Evolutionary Ecology of Immunity
Contrary to the existing practice of using non-pathogenic bacteria, we addressed the issue of evolution of Immune response using natural pathogens of Drosophila melanogaster. Our studies clearly show that bacterial infection can have differential effects on fitness-related traits of either sex. We have found that infections with Serratia, a natural pathogen of Drosophila, significantly reduce the reproductive fitness of females but have no significant effect on the reproductive fitness of males. Longevity is unaffected by infection in both sexes and bacterial growth in males and females is not significantly different. Such sex-specific effects of infection on life-history related traits can have major consequences for the overall fitness of the sexes and thereby alter the evolutionary trajectory of the evolution of antibacterial immune response.
Our studies, for the first time, have revealed that the immunity of females can be affected by the phenotype of its mate. We found that females mated to large males have significantly lower immunity and fecundity compared to females mated with smaller males. This difference was evident even after a single mating, indicating that this effect is biochemically mediated. Thus, we have identified an additional cost of mating with large males in terms of reduced immunity. This can have major consequences for the evolution of body size and male-female conflict.
Our studies, again for the first time, have revealed adaptive male mate choice based on female infection status. We have shown that males bias their mating towards uninfected females when given a choice. This mating bias cannot be explained in terms of female mating behaviour, and hence is clearly indicative of adaptive male mate choice. A recent set of studies show that mating may enhance antibacterial immunity among males.
Mated males die in lesser numbers and live for longer when infected with a pathogen in comparison with virgin males. However, such beneficial effects of mating were pathogen specific. The duration of cohabitation with the females and the time gap between the last mating event and infection severely affect antibacterial immunity. Singly mated males have the same immunity as virgins and mated males separated from females for 4 days have same immunity as virgin males.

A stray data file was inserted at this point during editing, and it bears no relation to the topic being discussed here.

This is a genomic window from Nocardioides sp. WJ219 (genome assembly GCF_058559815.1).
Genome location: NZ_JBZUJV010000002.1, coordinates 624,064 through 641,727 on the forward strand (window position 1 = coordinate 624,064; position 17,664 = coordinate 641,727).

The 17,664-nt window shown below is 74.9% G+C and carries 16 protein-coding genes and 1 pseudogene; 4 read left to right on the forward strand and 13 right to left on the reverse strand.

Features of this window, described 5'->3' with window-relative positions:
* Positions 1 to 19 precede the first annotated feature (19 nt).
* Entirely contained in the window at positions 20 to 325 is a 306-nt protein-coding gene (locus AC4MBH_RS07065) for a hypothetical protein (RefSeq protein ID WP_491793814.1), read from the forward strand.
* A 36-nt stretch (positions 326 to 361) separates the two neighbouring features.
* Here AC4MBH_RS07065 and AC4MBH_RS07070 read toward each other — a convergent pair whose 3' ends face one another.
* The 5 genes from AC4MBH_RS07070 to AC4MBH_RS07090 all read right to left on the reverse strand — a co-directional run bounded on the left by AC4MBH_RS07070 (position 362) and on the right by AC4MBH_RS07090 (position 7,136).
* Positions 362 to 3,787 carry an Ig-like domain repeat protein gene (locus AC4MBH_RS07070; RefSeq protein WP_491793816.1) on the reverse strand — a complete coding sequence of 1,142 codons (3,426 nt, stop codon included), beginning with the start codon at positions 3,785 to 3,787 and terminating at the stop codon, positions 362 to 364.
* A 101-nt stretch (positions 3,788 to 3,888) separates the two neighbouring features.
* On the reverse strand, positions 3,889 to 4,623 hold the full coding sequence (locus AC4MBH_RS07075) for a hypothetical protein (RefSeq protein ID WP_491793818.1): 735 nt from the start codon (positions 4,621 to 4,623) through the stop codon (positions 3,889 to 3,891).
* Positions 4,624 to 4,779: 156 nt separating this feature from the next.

We have addressed the aging of the immune response using long-term laboratory populations as well as fresh caught wild populations held as iso -female lines. Our results indicate that middle-aged flies have better immune response compared to young flies. This difference could indicate altered resource investments at the two ages, with reproductive investment predominating at young age and somatic maintenance dominating at middle age. Such aging is unaffected by sex or mating status of the flies. Parental age seems to have no effect on progeny immunity - a question that has been unanswered so far. We have now created a set of populations of Drosophila melanogaster that are being selected for increased resistance to infection from a natural pathogen. We have seen that resistance evolves within 5 generations of selection with the selected populations being almost twice as resistant as control populations.
Analysis of expression of genes known to be involved in immune pathways indicates that the expression levels of specific genes have evolved in the selected population. Further experiments are underway.